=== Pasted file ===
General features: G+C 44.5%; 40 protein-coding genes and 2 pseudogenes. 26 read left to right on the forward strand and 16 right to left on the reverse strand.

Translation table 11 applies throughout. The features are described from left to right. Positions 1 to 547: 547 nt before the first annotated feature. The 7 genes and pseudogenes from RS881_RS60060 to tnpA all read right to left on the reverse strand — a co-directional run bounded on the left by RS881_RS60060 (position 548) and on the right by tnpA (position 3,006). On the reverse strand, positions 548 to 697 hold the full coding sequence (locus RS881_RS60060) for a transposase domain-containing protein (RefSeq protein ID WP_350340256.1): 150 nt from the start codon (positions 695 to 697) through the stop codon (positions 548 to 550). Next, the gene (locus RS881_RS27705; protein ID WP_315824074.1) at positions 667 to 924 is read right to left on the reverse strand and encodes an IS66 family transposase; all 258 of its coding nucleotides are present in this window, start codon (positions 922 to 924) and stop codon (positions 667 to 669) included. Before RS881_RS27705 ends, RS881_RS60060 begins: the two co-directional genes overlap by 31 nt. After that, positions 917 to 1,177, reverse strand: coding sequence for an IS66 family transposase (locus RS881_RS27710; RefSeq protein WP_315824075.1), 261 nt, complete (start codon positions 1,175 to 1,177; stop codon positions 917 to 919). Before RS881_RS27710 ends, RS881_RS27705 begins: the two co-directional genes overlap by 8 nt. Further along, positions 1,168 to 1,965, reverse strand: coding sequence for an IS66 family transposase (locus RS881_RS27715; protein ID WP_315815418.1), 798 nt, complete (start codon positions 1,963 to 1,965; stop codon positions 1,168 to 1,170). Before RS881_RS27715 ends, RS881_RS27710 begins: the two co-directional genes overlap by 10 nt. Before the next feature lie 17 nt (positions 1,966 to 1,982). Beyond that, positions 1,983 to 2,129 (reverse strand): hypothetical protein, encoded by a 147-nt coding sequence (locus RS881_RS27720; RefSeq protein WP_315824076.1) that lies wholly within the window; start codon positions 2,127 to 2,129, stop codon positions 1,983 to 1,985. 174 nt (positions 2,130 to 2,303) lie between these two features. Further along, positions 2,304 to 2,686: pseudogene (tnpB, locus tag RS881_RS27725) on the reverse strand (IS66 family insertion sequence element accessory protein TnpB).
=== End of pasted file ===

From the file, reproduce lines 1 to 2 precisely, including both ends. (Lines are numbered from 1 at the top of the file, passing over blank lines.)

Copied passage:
General features: G+C 44.5%; 40 protein-coding genes and 2 pseudogenes. 26 read left to right on the forward strand and 16 right to left on the reverse strand.

Translation table 11 applies throughout. The features are described from left to right. Positions 1 to 547: 547 nt before the first annotated feature. The 7 genes and pseudogenes from RS881_RS60060 to tnpA all read right to left on the reverse strand — a co-directional run bounded on the left by RS881_RS60060 (position 548) and on the right by tnpA (position 3,006). On the reverse strand, positions 548 to 697 hold the full coding sequence (locus RS881_RS60060) for a transposase domain-containing protein (RefSeq protein ID WP_350340256.1): 150 nt from the start codon (positions 695 to 697) through the stop codon (positions 548 to 550). Next, the gene (locus RS881_RS27705; protein ID WP_315824074.1) at positions 667 to 924 is read right to left on the reverse strand and encodes an IS66 family transposase; all 258 of its coding nucleotides are present in this window, start codon (positions 922 to 924) and stop codon (positions 667 to 669) included. Before RS881_RS27705 ends, RS881_RS60060 begins: the two co-directional genes overlap by 31 nt. After that, positions 917 to 1,177, reverse strand: coding sequence for an IS66 family transposase (locus RS881_RS27710; RefSeq protein WP_315824075.1), 261 nt, complete (start codon positions 1,175 to 1,177; stop codon positions 917 to 919). Before RS881_RS27710 ends, RS881_RS27705 begins: the two co-directional genes overlap by 8 nt. Further along, positions 1,168 to 1,965, reverse strand: coding sequence for an IS66 family transposase (locus RS881_RS27715; protein ID WP_315815418.1), 798 nt, complete (start codon positions 1,963 to 1,965; stop codon positions 1,168 to 1,170). Before RS881_RS27715 ends, RS881_RS27710 begins: the two co-directional genes overlap by 10 nt. Before the next feature lie 17 nt (positions 1,966 to 1,982). Beyond that, positions 1,983 to 2,129 (reverse strand): hypothetical protein, encoded by a 147-nt coding sequence (locus RS881_RS27720; RefSeq protein WP_315824076.1) that lies wholly within the window; start codon positions 2,127 to 2,129, stop codon positions 1,983 to 1,985. 174 nt (positions 2,130 to 2,303) lie between these two features. Further along, positions 2,304 to 2,686: pseudogene (tnpB, locus tag RS881_RS27725) on the reverse strand (IS66 family insertion sequence element accessory protein TnpB).